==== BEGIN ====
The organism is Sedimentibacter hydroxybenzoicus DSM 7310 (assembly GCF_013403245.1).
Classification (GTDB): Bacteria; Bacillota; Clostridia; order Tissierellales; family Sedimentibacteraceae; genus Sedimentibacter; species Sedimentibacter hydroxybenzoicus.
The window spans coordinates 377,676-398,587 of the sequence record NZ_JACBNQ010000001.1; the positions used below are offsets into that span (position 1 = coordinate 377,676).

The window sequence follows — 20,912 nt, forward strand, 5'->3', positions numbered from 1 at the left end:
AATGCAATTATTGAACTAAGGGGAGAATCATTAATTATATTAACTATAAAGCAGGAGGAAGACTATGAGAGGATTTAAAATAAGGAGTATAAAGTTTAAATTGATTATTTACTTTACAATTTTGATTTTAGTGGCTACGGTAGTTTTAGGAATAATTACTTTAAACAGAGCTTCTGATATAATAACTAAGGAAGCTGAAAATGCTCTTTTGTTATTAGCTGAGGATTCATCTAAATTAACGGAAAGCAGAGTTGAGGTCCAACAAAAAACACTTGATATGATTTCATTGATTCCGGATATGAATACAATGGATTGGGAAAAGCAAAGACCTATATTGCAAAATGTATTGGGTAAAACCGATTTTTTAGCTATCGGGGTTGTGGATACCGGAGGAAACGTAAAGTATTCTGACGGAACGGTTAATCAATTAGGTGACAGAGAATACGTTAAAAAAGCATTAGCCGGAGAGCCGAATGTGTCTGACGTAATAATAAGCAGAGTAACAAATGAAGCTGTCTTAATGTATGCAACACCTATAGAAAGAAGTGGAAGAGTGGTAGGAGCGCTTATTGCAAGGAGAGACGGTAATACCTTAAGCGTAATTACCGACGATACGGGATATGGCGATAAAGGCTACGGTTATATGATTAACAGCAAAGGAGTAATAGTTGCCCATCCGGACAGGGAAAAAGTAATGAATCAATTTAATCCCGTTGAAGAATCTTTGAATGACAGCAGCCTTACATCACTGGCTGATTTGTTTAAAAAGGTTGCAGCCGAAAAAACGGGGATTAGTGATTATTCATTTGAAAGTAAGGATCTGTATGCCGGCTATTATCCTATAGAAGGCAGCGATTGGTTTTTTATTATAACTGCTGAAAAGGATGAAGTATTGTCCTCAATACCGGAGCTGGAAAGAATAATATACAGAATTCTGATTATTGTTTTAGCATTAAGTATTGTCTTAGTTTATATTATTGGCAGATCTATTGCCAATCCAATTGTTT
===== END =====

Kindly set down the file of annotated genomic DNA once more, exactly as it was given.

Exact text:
The organism is Sedimentibacter hydroxybenzoicus DSM 7310 (assembly GCF_013403245.1).
Classification (GTDB): Bacteria; Bacillota; Clostridia; order Tissierellales; family Sedimentibacteraceae; genus Sedimentibacter; species Sedimentibacter hydroxybenzoicus.
The window spans coordinates 377,676-398,587 of the sequence record NZ_JACBNQ010000001.1; the positions used below are offsets into that span (position 1 = coordinate 377,676).

The window sequence follows — 20,912 nt, forward strand, 5'->3', positions numbered from 1 at the left end:
AATGCAATTATTGAACTAAGGGGAGAATCATTAATTATATTAACTATAAAGCAGGAGGAAGACTATGAGAGGATTTAAAATAAGGAGTATAAAGTTTAAATTGATTATTTACTTTACAATTTTGATTTTAGTGGCTACGGTAGTTTTAGGAATAATTACTTTAAACAGAGCTTCTGATATAATAACTAAGGAAGCTGAAAATGCTCTTTTGTTATTAGCTGAGGATTCATCTAAATTAACGGAAAGCAGAGTTGAGGTCCAACAAAAAACACTTGATATGATTTCATTGATTCCGGATATGAATACAATGGATTGGGAAAAGCAAAGACCTATATTGCAAAATGTATTGGGTAAAACCGATTTTTTAGCTATCGGGGTTGTGGATACCGGAGGAAACGTAAAGTATTCTGACGGAACGGTTAATCAATTAGGTGACAGAGAATACGTTAAAAAAGCATTAGCCGGAGAGCCGAATGTGTCTGACGTAATAATAAGCAGAGTAACAAATGAAGCTGTCTTAATGTATGCAACACCTATAGAAAGAAGTGGAAGAGTGGTAGGAGCGCTTATTGCAAGGAGAGACGGTAATACCTTAAGCGTAATTACCGACGATACGGGATATGGCGATAAAGGCTACGGTTATATGATTAACAGCAAAGGAGTAATAGTTGCCCATCCGGACAGGGAAAAAGTAATGAATCAATTTAATCCCGTTGAAGAATCTTTGAATGACAGCAGCCTTACATCACTGGCTGATTTGTTTAAAAAGGTTGCAGCCGAAAAAACGGGGATTAGTGATTATTCATTTGAAAGTAAGGATCTGTATGCCGGCTATTATCCTATAGAAGGCAGCGATTGGTTTTTTATTATAACTGCTGAAAAGGATGAAGTATTGTCCTCAATACCGGAGCTGGAAAGAATAATATACAGAATTCTGATTATTGTTTTAGCATTAAGTATTGTCTTAGTTTATATTATTGGCAGATCTATTGCCAATCCAATTGTTT